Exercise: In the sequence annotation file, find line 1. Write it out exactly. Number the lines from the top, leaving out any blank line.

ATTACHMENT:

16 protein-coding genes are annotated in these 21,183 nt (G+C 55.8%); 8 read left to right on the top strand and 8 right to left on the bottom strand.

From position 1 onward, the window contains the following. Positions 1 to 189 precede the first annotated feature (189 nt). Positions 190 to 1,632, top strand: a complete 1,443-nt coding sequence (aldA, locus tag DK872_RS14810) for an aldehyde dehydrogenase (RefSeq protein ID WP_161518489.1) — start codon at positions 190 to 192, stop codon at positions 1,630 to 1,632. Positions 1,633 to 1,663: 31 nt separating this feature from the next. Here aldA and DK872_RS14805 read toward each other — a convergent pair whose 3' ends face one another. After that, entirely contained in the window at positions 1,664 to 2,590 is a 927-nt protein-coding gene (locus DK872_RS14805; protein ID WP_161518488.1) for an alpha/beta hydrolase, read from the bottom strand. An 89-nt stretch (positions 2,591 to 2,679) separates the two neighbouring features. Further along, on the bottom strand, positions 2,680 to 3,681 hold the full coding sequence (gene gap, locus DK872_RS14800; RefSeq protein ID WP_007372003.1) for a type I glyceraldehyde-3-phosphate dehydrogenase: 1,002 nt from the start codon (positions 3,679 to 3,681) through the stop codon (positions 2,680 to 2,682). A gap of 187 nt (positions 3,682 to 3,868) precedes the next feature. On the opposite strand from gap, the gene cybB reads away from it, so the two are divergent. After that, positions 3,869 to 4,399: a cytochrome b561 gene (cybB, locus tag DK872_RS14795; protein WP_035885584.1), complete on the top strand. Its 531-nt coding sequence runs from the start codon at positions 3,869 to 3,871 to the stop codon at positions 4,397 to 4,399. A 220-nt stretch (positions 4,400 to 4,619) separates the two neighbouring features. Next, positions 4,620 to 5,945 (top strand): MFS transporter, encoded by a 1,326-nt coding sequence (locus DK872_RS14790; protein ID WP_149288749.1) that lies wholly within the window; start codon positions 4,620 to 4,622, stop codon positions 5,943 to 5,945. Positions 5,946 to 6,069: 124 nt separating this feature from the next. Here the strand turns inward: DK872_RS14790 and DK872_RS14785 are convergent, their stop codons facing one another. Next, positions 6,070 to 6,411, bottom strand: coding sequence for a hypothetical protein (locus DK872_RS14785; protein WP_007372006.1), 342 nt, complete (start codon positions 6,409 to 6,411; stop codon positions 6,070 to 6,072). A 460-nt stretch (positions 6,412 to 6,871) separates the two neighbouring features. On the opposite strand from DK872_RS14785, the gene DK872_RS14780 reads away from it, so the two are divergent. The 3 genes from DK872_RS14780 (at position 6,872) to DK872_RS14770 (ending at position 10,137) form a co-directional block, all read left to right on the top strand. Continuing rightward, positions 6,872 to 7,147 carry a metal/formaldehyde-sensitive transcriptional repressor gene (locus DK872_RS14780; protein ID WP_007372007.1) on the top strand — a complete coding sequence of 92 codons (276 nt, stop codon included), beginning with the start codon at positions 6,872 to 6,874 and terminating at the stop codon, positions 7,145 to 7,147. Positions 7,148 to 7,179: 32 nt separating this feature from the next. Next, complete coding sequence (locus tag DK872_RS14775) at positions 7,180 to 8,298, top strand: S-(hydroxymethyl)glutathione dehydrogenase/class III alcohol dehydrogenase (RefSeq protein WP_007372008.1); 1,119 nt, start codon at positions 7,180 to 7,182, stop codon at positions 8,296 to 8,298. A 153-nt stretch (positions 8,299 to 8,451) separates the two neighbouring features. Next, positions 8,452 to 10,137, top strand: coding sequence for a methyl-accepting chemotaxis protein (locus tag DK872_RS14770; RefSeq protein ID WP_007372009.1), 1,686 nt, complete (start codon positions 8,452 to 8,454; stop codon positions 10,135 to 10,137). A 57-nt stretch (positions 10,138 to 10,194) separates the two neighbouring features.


16 protein-coding genes are annotated in these 21,183 nt (G+C 55.8%); 8 read left to right on the top strand and 8 right to left on the bottom strand.